Last month, when a former U.S. government contractor pleaded guilty for falsifying reports related to background checks for security clearances, it was nothing new in the industry for security clearances.
Since 2008 the Office of Personnel Management (OPM) helped convict 17 background investigators and two record checkers in incidents related to fraudulent background reports. The charges range from falsifying reports, or “ghostwriting,” to background checks that don’t adhere to OPM’s guidelines.
The latest is Brian Rapier, who faces up to five years in prison and $250,000 in fines for falsifying background reports of federal employees and contractors. Rapier plead guilty last month. He produced more than four dozen background investigation reports between June 2009 and April 2010 that were supposed to include an interview with a source or a reviewed a record. However, he did not, according to the U.S. District Attorney’s Office for the District of Columbia.
“Rapier’s false representations have required Federal Investigative Services to reopen and rework numerous background investigations that were assigned to him during the time period of his falsifications, at an estimated cost of at least $173,446 to the U.S. government,” according to a release by the U.S. District Attorney’s Office for the District of Columbia.
Rapier worked for USIS, formerly known as U.S. Investigations Services Inc., as a contract investigator who conducted background investigations for OPM’s Federal Investigative Services. USIS is the largest outside investigation company for federal security clearances, having performed more than 2.3 million investigations during the 2013 fiscal year. It is also the same company that conducted the background investigation for the National Security Agency leaker Edward J. Snowden, and Aaron Alexis, who shot and killed 12 people at a Navy Yard in Washington D.C.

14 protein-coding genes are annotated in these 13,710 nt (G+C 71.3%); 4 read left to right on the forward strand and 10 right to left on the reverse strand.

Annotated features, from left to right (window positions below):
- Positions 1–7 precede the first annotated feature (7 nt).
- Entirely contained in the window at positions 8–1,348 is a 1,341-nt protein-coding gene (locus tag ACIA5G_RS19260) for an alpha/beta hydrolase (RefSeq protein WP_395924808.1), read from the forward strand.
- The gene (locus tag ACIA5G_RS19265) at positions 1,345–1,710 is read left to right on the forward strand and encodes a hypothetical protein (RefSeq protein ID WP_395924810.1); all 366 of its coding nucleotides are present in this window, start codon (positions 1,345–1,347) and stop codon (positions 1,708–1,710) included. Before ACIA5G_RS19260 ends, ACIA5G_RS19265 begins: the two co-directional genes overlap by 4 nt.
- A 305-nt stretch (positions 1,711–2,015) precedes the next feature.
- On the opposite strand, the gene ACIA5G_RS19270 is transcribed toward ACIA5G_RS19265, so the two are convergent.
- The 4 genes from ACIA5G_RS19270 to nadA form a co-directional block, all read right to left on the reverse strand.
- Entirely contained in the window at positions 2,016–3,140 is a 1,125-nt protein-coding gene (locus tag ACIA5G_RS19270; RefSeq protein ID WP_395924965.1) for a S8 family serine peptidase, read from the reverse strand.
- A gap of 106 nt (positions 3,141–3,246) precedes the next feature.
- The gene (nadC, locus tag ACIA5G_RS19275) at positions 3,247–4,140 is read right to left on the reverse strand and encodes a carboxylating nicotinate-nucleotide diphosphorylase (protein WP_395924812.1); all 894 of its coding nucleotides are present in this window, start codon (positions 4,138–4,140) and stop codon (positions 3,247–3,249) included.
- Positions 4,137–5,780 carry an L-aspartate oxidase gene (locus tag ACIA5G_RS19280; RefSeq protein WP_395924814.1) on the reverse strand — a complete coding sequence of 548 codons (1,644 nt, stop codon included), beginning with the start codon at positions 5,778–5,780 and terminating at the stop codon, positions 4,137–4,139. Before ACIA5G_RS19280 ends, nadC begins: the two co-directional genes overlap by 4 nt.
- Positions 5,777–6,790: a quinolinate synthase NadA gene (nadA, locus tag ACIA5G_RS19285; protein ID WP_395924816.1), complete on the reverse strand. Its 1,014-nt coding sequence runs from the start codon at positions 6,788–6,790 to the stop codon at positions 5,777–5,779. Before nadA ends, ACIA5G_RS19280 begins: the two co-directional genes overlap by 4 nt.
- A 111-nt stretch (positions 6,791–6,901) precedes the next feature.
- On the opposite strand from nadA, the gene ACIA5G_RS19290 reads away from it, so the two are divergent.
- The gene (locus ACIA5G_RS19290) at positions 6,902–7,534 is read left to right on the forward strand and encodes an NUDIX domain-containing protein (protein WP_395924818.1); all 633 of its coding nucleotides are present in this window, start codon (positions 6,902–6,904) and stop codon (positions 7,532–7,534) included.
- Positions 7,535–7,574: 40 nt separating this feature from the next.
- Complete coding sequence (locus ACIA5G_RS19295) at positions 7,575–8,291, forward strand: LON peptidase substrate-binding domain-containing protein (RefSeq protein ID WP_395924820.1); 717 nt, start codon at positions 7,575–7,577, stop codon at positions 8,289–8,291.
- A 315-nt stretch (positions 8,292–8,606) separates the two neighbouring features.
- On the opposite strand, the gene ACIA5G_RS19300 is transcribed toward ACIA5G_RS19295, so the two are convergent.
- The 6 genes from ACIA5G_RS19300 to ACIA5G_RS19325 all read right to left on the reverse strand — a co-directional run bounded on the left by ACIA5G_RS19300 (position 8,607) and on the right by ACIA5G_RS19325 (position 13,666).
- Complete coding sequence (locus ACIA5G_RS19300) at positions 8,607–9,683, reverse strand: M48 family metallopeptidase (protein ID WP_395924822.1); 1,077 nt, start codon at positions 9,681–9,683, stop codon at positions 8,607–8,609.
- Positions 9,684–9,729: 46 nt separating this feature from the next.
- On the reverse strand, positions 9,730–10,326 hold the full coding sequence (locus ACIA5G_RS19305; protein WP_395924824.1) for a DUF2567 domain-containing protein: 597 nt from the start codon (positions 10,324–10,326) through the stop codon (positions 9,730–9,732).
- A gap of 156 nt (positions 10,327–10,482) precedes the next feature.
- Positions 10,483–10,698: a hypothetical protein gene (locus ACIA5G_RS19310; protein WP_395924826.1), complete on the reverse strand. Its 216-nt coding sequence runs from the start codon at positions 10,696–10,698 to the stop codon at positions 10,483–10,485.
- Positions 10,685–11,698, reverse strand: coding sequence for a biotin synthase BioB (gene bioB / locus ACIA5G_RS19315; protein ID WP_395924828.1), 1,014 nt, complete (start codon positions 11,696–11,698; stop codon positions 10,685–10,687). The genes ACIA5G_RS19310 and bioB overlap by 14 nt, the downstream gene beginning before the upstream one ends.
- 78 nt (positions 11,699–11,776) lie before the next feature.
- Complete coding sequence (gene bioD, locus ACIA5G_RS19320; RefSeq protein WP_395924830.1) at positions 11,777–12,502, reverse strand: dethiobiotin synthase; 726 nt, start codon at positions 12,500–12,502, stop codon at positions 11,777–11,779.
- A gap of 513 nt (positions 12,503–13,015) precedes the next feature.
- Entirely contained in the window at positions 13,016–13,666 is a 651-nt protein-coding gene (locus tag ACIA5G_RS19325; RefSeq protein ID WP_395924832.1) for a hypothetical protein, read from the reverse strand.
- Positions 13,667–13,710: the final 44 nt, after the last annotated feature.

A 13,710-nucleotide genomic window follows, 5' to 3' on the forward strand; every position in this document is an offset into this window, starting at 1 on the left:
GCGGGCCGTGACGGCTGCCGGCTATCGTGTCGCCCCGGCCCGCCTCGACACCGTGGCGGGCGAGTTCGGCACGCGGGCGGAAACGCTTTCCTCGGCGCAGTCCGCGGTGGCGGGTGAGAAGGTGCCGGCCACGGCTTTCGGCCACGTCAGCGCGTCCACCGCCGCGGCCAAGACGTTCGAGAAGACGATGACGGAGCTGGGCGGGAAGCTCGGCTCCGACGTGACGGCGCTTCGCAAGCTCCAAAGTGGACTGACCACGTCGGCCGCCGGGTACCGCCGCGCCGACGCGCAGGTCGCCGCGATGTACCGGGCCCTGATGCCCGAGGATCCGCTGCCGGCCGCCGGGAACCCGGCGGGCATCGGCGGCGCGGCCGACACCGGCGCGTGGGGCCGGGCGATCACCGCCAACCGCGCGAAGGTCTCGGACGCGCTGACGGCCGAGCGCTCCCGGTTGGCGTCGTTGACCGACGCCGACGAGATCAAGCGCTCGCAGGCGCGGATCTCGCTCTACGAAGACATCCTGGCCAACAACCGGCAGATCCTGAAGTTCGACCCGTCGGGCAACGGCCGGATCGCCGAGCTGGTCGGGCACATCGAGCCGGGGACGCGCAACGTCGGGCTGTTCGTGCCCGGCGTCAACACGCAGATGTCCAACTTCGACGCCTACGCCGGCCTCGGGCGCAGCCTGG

USIS has been under investigation since last summer, for “systematic failure to adequately conduct investigations.” However, criminal charges may not be implemented, since they would have most like come before the civil case filing.
A decade ago OPM struggled with processing more than 350,000 open background-investigation reports. In 2004 Congress passed a law that required the OPM to process 90 percent of cases within 60 days, which set a deadline of 40 days for investigation and 20 days closing the case. Due to improvements in background investigations over the past few years, the Government Accountability Office removed security clearances from its High Risk List in 2011.